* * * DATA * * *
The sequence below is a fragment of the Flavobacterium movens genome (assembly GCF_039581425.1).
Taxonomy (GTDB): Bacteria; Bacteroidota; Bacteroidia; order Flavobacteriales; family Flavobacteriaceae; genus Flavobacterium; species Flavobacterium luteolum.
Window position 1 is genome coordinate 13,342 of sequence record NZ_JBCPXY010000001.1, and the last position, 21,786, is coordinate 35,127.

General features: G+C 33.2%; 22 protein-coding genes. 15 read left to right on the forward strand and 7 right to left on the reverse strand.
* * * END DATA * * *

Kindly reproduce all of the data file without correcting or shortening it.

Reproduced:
The sequence below is a fragment of the Flavobacterium movens genome (assembly GCF_039581425.1).
Taxonomy (GTDB): Bacteria; Bacteroidota; Bacteroidia; order Flavobacteriales; family Flavobacteriaceae; genus Flavobacterium; species Flavobacterium luteolum.
Window position 1 is genome coordinate 13,342 of sequence record NZ_JBCPXY010000001.1, and the last position, 21,786, is coordinate 35,127.

General features: G+C 33.2%; 22 protein-coding genes. 15 read left to right on the forward strand and 7 right to left on the reverse strand.